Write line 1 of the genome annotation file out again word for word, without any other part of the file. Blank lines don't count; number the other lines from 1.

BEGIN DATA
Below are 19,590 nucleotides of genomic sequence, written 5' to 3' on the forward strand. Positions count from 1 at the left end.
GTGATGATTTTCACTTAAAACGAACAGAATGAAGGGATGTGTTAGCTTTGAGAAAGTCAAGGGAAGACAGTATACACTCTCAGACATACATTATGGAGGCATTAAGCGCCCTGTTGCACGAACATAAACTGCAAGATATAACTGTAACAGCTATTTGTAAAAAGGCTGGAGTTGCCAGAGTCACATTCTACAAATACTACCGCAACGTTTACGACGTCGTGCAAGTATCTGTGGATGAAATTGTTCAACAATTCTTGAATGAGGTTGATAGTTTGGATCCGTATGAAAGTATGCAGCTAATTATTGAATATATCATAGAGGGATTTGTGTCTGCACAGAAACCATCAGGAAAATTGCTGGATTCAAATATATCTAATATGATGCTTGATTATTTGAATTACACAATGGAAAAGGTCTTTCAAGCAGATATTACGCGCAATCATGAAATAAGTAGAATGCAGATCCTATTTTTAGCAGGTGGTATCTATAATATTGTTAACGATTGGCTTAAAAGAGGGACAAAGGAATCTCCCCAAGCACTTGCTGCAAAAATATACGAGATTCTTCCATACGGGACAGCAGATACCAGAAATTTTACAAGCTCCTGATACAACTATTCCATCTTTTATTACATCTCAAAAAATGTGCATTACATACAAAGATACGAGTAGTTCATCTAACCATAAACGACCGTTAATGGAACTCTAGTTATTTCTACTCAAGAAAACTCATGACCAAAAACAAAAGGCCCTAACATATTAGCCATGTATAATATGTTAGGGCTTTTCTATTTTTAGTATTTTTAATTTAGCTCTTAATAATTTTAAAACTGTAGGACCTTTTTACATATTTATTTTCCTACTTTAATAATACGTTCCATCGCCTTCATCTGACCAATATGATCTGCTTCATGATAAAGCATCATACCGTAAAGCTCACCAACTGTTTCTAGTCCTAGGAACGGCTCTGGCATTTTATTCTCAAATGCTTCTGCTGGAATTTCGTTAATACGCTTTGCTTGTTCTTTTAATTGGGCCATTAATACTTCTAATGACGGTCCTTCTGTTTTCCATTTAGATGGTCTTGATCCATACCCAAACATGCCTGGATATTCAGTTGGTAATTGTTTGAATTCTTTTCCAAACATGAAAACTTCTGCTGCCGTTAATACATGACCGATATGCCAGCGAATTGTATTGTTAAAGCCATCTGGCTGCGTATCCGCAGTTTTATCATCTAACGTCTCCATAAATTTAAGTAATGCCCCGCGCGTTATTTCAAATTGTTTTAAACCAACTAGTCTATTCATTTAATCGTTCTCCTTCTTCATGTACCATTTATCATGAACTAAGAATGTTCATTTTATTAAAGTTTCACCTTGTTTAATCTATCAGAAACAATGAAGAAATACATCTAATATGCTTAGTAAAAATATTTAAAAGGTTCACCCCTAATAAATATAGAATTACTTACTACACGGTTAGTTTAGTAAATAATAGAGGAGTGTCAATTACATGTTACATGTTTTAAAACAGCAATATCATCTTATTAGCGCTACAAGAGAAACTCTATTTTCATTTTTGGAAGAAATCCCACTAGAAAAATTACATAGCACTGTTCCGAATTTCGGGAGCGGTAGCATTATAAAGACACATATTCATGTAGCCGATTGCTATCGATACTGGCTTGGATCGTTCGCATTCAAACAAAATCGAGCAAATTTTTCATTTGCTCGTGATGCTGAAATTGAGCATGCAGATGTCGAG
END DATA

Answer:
Below are 19,590 nucleotides of genomic sequence, written 5' to 3' on the forward strand. Positions count from 1 at the left end.